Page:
A few days ago I was going through some old files and came across some photos I had from my first ever visit to the Lake Tahoe Concours d’Elegance in August 2005. It’s hard to believe that was almost 8 years ago. I remember that I was on a steep learning curve even back then, trying to take everything in and learn as much as I could about the wonderful world of wooden boats.


I remember how great it was to be at Lake Tahoe in August, how crazy busy the boat show was at Sierra Boat Company and the ever-present smell of fresh varnish in the air.


Triple cockpit Chris-Craft barrelbacks like this rare 1941 23′ Custom, huge Gar Wood runabouts and Hackercrafts everywhere… My goal back then was to have my Chris-Craft Riviera restored to a level that I could some day enter it in the Lake Tahoe Concours show and not be embarrassed.

That goal was finally achieved in 2012 – 7 years later thanks to my friend Mike Mayer at Lake Oswego Boat Company and also Brian Robinson from Robinson Restoration in California.


And that was the year that “Little Lady” a remarkable 1939 Chris-Craft 19′ Custom Runabout restored by Jim Blake at The Woodshop Ltd in Edmond, Oklahoma (with consultant / barrelback aficionado Don Ayers) won awards everywhere she went that year…


Earlier that year, in April, still on that steep learning curve we attended an amazing three day Antique Motorboating Symposium presented by the ACBS at The Mariners’ Museum in Newport News, Virginia…

Chris-Craft: Rediscovering the Legacy.

Three days of hands on sessions, speakers, and panel discussions about the history and restoration / preservation of Chris-Craft boats were very informative… presented by many of the leading, most respected people in the hobby. And as a bonus, we were given the opportunity to visit the amazing Chris-Craft collection archives at the Mariners’ Museum.

It was a fantastic 3 days of hanging out with fellow Woody Boaters and talking boat stuff. Here is a list of speakers / presenters that were on hand for the event. (You can click on the list below to enlarge it)


These were the early days of the Internet, and at the time the Chris-Craft Antique Boat Club was just getting started with an early version of their on-line forum / message board (Memberclicks?) thanks to Wilson Wright. Woody Boater had (unfortunately) not yet been developed and information about the hobby on-line was very limited compared to what is out there today.

As a relative newcomer to the world of antique & classic boating, I came away from that symposium with many new friends and a mountain of knowledge about Chris-Craft boats that I still use today.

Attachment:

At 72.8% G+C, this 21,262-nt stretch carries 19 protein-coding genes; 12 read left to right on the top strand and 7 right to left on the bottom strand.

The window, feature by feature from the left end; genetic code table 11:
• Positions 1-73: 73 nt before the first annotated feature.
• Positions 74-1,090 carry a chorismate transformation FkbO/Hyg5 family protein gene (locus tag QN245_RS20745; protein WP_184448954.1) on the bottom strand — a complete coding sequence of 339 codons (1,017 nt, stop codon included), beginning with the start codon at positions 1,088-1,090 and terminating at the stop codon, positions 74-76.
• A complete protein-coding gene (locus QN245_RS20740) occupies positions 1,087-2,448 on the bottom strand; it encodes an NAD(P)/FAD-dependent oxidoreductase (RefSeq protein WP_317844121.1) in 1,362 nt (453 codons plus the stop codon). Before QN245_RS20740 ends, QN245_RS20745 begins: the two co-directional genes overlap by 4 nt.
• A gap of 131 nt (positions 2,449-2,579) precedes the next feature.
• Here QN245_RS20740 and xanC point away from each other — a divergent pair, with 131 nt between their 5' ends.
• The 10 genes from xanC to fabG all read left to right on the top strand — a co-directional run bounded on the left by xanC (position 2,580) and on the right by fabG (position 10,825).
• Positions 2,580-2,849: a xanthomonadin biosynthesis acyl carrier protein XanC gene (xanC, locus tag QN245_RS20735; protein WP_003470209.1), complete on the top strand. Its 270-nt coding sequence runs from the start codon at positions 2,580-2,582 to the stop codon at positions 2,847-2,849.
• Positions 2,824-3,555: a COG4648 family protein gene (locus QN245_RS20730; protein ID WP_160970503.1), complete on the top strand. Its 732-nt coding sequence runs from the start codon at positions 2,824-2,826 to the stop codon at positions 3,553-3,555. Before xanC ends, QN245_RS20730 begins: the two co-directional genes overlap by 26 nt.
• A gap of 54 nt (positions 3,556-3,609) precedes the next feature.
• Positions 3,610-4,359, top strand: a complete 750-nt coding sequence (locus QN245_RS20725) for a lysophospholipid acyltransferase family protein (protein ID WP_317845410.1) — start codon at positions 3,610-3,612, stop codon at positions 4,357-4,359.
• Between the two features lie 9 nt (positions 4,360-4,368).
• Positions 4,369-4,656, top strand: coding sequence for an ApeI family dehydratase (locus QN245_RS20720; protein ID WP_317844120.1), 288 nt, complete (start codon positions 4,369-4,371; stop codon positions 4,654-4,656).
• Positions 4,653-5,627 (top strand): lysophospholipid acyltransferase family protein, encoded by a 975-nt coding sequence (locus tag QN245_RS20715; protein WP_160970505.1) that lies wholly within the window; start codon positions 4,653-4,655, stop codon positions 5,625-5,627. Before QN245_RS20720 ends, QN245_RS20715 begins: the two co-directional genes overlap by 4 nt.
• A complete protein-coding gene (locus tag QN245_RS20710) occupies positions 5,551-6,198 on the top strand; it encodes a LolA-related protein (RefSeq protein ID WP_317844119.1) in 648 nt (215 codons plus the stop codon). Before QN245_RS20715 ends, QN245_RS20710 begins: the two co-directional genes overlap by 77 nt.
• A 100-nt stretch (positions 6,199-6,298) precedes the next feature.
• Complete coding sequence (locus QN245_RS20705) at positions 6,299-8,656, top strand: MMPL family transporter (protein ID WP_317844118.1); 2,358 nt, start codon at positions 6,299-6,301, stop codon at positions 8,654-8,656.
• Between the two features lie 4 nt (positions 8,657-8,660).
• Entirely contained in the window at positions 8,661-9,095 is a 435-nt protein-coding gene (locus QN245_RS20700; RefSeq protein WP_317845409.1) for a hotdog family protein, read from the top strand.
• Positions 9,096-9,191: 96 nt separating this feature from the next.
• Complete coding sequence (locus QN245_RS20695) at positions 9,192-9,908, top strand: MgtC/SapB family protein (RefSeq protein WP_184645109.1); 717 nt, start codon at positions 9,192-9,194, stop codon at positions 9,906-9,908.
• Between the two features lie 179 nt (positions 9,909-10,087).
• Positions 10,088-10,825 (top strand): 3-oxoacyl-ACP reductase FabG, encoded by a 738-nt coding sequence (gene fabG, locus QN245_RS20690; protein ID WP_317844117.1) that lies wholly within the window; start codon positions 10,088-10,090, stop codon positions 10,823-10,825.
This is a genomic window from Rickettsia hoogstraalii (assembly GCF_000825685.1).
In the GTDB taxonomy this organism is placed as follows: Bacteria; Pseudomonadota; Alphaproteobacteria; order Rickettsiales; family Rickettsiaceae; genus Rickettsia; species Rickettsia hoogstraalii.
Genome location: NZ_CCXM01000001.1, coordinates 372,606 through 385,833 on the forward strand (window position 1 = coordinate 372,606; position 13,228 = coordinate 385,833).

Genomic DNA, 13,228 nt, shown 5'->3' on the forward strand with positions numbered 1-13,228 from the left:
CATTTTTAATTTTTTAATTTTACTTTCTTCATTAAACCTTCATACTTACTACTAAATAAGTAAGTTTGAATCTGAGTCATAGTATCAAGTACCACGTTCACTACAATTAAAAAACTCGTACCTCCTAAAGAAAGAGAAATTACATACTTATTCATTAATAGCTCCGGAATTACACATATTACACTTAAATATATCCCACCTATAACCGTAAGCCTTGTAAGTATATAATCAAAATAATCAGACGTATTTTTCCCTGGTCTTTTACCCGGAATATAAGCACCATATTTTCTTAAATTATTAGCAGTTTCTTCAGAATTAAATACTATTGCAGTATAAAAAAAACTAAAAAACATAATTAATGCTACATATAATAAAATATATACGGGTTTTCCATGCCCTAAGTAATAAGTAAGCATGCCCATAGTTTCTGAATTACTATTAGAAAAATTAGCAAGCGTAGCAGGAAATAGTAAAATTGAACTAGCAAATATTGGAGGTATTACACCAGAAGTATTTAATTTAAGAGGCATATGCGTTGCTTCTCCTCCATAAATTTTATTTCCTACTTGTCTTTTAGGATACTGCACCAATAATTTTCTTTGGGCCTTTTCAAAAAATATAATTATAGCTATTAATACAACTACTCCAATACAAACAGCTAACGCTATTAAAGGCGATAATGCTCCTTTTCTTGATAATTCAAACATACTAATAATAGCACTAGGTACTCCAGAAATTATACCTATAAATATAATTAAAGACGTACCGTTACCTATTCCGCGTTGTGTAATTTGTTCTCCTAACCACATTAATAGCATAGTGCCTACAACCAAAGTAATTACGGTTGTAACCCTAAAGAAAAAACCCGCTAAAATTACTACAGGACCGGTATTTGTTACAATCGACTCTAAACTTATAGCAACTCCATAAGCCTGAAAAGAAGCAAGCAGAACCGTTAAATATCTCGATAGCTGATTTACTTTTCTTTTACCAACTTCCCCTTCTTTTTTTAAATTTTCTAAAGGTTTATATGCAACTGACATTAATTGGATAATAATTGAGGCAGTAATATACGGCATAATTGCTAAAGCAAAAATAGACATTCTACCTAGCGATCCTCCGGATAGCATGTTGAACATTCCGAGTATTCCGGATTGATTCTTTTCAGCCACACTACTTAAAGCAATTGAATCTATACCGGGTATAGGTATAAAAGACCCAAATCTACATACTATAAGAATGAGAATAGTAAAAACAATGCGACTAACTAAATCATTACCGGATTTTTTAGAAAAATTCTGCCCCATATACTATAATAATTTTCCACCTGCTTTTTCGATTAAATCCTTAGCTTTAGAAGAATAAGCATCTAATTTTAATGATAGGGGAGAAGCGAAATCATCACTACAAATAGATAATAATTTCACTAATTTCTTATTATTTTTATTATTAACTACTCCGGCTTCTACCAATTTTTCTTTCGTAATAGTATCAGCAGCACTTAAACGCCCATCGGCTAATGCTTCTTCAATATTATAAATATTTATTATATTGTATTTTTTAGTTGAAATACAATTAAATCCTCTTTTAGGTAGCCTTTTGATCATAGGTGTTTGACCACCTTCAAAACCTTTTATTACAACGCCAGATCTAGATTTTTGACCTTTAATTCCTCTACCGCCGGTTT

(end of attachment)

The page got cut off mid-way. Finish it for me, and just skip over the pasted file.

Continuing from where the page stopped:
Happy New Year!
Texx
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9 Responses to “Woody Boater Gives You Wings! (Or At Least Fins) – A Look Back At 2005”
  1. Don Ayers

    Texx;

    Remember it well and seeing you on both trips.

    Little Lady was sold a short time later and is now in the private collection of Aubrey McClendon of Chesapeake Energy based in OKC.

    http://en.wikipedia.org/wiki/Aubrey_McClendon

    He keeps it in a family lake home up in MN I think.

    I also got to meet Don MacKerer that year and do an interview with him

  2. Paul H.

    I hope McClendon has a better year in 2013 – he and Chesapeake had a VERY rough ride in 2012. Who knows, the BB may come to market!

  3. Carl Garmhaus

    Happy New Year Matt and Texx!! You have forced me to start my day each morning tuning in to see what cool pictures are on for the day and to shoot the breeze with all the regulars. Keep up the great work and we will once again see you this June, “Where it All Began”

    • Dennis Mykols

      Same here, it realy is habit forming, in a good habit way…

  4. Carl Garmhaus

    By the way, If you are planning a ride up the Sunrise Coast to Hessel this summer, consider doing it “Old School” and strapping a couple of 55 gal drums of gas onboard your utility and a jaunty cigar to puff on!

  5. Alex

    Carl, I can’t quite pinpoint it, but there’s something about a couple 55 gal drums of gas and a lit cigar that isn’t quite right. Now if I could only think of what that might be…. 🙂

    • Dennis Mykols

      Back then they did’t over think things, they just got it done. What could go wrong…